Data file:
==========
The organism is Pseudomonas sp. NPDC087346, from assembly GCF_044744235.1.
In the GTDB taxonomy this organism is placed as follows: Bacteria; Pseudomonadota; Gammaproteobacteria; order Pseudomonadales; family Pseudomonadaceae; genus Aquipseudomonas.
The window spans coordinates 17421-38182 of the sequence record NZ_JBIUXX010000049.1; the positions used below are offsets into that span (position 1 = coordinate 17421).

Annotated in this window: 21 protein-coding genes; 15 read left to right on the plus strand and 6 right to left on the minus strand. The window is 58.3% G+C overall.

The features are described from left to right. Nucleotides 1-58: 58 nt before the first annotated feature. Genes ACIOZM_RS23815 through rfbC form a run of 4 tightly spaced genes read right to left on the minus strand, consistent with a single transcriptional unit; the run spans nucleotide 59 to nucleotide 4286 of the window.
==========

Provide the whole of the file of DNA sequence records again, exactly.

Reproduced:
The organism is Pseudomonas sp. NPDC087346, from assembly GCF_044744235.1.
In the GTDB taxonomy this organism is placed as follows: Bacteria; Pseudomonadota; Gammaproteobacteria; order Pseudomonadales; family Pseudomonadaceae; genus Aquipseudomonas.
The window spans coordinates 17421-38182 of the sequence record NZ_JBIUXX010000049.1; the positions used below are offsets into that span (position 1 = coordinate 17421).

Annotated in this window: 21 protein-coding genes; 15 read left to right on the plus strand and 6 right to left on the minus strand. The window is 58.3% G+C overall.

The features are described from left to right. Nucleotides 1-58: 58 nt before the first annotated feature. Genes ACIOZM_RS23815 through rfbC form a run of 4 tightly spaced genes read right to left on the minus strand, consistent with a single transcriptional unit; the run spans nucleotide 59 to nucleotide 4286 of the window.